A special thanks to SolSystems for the banner image.
Solar energy is great way to save money while helping protect the environment. Additionally, using solar power supports local industries and creates well-paying local jobs. For these reasons, local governments around the country are increasingly excited about solar – from both a procurement and a policy perspective.
Local Solar Policies:
Local governments play a big role in shaping their local solar market. Municipalities set zoning rules that dictate where solar installations can be located, and how they are to be installed. Municipalities also manage the permitting and inspection process, which is critical to getting a solar installation approved and turned on in a timely fashion.
Municipalities in the metro DC area are participating in the Solar Roadmap – an online tool that benchmarks local solar policies and programs against national best practices. It also provides a curated resource library with reports, case studies, templates and other resources to help local governments develop and implement sound solar policies.
The Maryland, District of Columbia, Virginia Solar Energy Industries Association (MDV-SEIA) is the association of solar companies in the metro DC area. MDV-SEIA is a good resource for identifying solar installers and financers, as well as gathering industry perspectives on planning and policy issues.
The Metropolitan Washington Council of Governments (COG) and the Maryland, DC, Virginia Solar Energy Industry Association (MDV-SEIA) developed Recommendations for Residential Solar PV Permitting and Inspections for localities in the metro DC area. The recommendations are intended to foster regional consistency and to streamline permitting operations, which reduces costs for residents, solar companies and local governments alike. The toolkit includes:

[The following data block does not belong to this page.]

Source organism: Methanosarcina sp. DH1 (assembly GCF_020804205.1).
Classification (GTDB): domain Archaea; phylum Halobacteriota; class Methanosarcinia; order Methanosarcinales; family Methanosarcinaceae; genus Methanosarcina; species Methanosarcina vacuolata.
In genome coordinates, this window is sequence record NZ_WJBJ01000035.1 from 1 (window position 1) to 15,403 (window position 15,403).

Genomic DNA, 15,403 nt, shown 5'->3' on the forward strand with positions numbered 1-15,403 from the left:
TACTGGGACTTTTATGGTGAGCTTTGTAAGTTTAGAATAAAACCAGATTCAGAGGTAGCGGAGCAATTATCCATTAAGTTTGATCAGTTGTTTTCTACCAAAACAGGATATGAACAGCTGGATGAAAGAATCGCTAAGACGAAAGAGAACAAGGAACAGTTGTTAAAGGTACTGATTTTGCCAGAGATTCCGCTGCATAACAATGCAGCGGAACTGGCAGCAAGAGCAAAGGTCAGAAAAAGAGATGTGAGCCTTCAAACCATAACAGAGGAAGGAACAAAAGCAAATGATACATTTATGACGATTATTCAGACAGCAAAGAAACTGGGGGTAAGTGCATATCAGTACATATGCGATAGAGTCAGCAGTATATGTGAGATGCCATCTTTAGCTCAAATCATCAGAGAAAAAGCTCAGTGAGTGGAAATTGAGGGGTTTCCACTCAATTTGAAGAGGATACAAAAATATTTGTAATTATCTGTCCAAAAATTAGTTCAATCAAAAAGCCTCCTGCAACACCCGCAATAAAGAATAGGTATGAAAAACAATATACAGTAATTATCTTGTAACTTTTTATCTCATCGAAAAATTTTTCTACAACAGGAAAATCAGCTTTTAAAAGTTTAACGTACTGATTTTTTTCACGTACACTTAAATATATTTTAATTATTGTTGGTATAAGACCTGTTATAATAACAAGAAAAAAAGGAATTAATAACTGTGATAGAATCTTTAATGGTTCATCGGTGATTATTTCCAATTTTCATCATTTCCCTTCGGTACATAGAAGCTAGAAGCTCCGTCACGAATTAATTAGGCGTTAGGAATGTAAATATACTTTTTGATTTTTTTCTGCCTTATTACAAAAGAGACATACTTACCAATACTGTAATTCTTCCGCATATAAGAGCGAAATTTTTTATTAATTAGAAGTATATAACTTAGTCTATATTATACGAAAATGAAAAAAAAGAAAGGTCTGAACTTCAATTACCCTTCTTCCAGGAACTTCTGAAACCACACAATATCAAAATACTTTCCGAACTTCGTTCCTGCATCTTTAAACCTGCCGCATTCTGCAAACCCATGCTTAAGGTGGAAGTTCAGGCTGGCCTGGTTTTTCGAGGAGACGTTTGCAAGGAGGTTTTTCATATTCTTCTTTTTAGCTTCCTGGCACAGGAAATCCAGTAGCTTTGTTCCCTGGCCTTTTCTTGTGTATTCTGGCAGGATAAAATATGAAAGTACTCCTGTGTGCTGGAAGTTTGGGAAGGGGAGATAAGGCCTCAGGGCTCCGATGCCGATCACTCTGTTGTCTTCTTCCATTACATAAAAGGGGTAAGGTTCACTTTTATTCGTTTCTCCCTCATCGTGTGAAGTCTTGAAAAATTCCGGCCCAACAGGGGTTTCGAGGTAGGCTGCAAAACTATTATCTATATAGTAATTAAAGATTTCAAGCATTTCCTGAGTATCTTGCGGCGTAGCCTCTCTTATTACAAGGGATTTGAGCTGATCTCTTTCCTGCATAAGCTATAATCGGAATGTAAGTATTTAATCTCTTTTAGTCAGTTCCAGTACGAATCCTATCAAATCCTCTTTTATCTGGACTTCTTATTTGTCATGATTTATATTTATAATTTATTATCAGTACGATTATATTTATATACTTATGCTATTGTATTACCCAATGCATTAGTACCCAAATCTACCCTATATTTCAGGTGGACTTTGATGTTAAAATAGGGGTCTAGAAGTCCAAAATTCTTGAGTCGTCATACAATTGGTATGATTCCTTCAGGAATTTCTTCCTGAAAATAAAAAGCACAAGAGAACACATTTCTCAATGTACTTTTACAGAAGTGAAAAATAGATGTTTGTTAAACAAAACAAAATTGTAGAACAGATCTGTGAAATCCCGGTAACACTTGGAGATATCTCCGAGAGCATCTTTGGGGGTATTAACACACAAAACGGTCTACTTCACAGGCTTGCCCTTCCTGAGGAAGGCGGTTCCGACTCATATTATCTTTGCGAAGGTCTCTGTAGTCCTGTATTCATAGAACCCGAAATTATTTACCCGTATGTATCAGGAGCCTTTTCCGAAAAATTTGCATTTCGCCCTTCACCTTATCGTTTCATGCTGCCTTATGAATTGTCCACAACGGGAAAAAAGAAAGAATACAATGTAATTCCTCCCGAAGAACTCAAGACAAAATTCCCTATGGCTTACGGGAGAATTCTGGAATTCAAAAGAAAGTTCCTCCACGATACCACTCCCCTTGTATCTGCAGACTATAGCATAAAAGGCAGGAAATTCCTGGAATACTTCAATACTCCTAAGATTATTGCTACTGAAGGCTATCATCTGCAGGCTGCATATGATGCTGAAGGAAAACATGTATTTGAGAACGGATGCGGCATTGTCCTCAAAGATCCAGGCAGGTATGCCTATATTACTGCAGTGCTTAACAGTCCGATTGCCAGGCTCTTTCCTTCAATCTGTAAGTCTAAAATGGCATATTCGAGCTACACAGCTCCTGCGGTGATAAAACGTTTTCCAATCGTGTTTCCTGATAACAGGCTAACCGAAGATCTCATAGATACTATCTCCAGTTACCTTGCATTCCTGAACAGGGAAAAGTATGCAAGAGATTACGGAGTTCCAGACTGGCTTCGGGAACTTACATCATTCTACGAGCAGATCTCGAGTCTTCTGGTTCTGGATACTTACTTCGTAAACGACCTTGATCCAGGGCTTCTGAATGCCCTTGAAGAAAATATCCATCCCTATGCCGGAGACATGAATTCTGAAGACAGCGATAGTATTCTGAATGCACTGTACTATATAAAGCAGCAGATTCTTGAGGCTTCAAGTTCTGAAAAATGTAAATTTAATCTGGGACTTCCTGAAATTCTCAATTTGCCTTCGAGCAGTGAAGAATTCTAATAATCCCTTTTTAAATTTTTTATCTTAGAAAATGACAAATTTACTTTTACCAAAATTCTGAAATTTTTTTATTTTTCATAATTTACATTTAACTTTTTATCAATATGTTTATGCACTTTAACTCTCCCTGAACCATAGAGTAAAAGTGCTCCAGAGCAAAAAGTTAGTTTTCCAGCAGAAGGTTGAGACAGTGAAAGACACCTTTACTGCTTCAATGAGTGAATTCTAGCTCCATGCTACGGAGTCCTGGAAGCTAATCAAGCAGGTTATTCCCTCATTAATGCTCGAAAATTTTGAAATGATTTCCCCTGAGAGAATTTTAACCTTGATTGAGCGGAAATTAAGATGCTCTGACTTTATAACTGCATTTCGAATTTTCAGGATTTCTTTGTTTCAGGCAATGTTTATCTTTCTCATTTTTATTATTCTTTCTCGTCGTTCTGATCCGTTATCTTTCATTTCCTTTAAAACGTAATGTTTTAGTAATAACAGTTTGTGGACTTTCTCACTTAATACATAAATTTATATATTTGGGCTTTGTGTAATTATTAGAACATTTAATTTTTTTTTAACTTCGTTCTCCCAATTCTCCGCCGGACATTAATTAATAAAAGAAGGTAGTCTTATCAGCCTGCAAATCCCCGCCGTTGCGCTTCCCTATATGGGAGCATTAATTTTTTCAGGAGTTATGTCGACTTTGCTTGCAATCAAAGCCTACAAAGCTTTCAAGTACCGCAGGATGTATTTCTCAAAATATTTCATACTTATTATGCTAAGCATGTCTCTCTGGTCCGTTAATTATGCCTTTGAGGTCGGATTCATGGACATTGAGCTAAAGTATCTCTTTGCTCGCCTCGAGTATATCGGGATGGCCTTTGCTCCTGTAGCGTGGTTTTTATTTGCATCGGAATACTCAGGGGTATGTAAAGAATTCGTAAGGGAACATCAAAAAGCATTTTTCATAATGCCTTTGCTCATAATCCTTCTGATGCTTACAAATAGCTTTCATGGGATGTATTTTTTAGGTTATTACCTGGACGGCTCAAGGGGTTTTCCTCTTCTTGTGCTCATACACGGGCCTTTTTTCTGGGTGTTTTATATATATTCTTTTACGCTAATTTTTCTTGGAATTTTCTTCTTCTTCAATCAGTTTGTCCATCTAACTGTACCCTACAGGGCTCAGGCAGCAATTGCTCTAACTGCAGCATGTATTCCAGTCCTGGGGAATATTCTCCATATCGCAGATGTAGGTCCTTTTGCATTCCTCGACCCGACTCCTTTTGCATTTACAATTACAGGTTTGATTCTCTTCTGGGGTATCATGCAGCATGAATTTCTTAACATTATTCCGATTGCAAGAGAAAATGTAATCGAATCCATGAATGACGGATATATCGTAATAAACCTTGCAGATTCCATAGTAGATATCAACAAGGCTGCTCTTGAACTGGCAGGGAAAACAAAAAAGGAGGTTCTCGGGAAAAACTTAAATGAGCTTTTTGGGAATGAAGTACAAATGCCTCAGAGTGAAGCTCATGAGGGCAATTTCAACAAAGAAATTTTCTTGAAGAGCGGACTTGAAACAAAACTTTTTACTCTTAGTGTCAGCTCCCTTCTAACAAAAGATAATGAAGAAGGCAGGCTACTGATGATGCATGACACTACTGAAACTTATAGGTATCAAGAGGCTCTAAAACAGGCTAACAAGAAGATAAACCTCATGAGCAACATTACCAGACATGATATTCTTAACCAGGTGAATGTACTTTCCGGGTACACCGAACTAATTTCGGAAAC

The American Planning Association: Guide and Essential Information on Planning and Zoning for Solar Energy is a great resource for all solar-related zoning and planning issues. It includes case studies and guidance on setting goals, developing solar-friendly policies, and regulating solar energy development.
The Delaware Valley Regional Commission has developed a Solar Energy Ordinance Framework, which provides guidance and example language for creating a zoning process that ensures proper siting, installation, and maintenance of a solar PV system.
Homeowner's Associations (HOAs) may develop guidelines for solar installations in their communities. COG worked with a northern Virginia HOA to develop a policy that balanced concerns over safety, aesthetics, and energy self-sufficiency. These Solar Guidelines are public, and may be used as a template or model by other communities and HOAs.
Financial incentives and financing options are very important for making solar affordable for residents, businesses, and public agencies. The DSIRE Database provides up-to-date information on clean energy incentives available from local governments and utilities across the country.
The DC Department of Energy and Environment provides information on solar incentive programs on their EnergySmart DC webpage.
The Virginia Department of Mines, Minerals and Energy posts available rebates and tax credits on their Energy Incentives webpage.
Many local governments in the metro DC area are purchasing solar power to reduce their electricity costs. Procurement can be a complicated process, but there are many resources available to help: